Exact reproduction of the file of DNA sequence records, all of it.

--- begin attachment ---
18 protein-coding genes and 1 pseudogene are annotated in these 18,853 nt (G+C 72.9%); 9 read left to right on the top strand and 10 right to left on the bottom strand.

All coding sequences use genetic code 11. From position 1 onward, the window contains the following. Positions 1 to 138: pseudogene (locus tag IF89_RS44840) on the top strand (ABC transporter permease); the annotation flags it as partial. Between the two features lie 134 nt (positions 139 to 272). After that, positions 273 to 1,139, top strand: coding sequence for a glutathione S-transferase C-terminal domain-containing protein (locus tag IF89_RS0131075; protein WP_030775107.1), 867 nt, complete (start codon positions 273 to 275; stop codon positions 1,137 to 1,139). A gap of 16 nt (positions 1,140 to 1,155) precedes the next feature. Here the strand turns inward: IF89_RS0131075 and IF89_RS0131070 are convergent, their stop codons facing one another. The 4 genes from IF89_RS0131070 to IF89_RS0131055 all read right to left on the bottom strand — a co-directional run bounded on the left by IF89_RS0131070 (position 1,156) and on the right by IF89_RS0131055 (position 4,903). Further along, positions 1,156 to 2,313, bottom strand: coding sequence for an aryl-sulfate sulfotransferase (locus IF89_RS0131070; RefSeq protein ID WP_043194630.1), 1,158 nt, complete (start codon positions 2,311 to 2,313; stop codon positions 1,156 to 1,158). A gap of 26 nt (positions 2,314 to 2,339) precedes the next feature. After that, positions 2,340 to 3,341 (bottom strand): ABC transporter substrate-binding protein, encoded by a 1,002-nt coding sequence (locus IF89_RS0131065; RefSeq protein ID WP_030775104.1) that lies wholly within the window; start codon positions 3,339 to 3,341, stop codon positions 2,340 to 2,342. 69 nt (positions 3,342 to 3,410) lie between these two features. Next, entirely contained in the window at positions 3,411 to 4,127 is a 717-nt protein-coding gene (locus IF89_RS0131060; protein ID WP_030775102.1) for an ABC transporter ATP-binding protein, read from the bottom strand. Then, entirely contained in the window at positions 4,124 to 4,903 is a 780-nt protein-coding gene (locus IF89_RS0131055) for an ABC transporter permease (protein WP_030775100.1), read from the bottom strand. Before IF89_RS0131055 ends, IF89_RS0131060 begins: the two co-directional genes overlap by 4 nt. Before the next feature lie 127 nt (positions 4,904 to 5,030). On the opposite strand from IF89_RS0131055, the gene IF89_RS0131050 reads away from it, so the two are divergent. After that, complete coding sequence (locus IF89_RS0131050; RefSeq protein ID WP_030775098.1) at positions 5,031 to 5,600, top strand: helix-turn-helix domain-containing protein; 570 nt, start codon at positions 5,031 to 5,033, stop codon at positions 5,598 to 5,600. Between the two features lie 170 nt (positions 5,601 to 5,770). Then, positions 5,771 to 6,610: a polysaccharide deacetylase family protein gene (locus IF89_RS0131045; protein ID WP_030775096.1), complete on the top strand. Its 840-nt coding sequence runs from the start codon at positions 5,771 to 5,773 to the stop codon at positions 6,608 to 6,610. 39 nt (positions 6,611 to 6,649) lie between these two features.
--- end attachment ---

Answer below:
18 protein-coding genes and 1 pseudogene are annotated in these 18,853 nt (G+C 72.9%); 9 read left to right on the top strand and 10 right to left on the bottom strand.

All coding sequences use genetic code 11. From position 1 onward, the window contains the following. Positions 1 to 138: pseudogene (locus tag IF89_RS44840) on the top strand (ABC transporter permease); the annotation flags it as partial. Between the two features lie 134 nt (positions 139 to 272). After that, positions 273 to 1,139, top strand: coding sequence for a glutathione S-transferase C-terminal domain-containing protein (locus tag IF89_RS0131075; protein WP_030775107.1), 867 nt, complete (start codon positions 273 to 275; stop codon positions 1,137 to 1,139). A gap of 16 nt (positions 1,140 to 1,155) precedes the next feature. Here the strand turns inward: IF89_RS0131075 and IF89_RS0131070 are convergent, their stop codons facing one another. The 4 genes from IF89_RS0131070 to IF89_RS0131055 all read right to left on the bottom strand — a co-directional run bounded on the left by IF89_RS0131070 (position 1,156) and on the right by IF89_RS0131055 (position 4,903). Further along, positions 1,156 to 2,313, bottom strand: coding sequence for an aryl-sulfate sulfotransferase (locus IF89_RS0131070; RefSeq protein ID WP_043194630.1), 1,158 nt, complete (start codon positions 2,311 to 2,313; stop codon positions 1,156 to 1,158). A gap of 26 nt (positions 2,314 to 2,339) precedes the next feature. After that, positions 2,340 to 3,341 (bottom strand): ABC transporter substrate-binding protein, encoded by a 1,002-nt coding sequence (locus IF89_RS0131065; RefSeq protein ID WP_030775104.1) that lies wholly within the window; start codon positions 3,339 to 3,341, stop codon positions 2,340 to 2,342. 69 nt (positions 3,342 to 3,410) lie between these two features. Next, entirely contained in the window at positions 3,411 to 4,127 is a 717-nt protein-coding gene (locus IF89_RS0131060; protein ID WP_030775102.1) for an ABC transporter ATP-binding protein, read from the bottom strand. Then, entirely contained in the window at positions 4,124 to 4,903 is a 780-nt protein-coding gene (locus IF89_RS0131055) for an ABC transporter permease (protein WP_030775100.1), read from the bottom strand. Before IF89_RS0131055 ends, IF89_RS0131060 begins: the two co-directional genes overlap by 4 nt. Before the next feature lie 127 nt (positions 4,904 to 5,030). On the opposite strand from IF89_RS0131055, the gene IF89_RS0131050 reads away from it, so the two are divergent. After that, complete coding sequence (locus IF89_RS0131050; RefSeq protein ID WP_030775098.1) at positions 5,031 to 5,600, top strand: helix-turn-helix domain-containing protein; 570 nt, start codon at positions 5,031 to 5,033, stop codon at positions 5,598 to 5,600. Between the two features lie 170 nt (positions 5,601 to 5,770). Then, positions 5,771 to 6,610: a polysaccharide deacetylase family protein gene (locus IF89_RS0131045; protein ID WP_030775096.1), complete on the top strand. Its 840-nt coding sequence runs from the start codon at positions 5,771 to 5,773 to the stop codon at positions 6,608 to 6,610. 39 nt (positions 6,611 to 6,649) lie between these two features.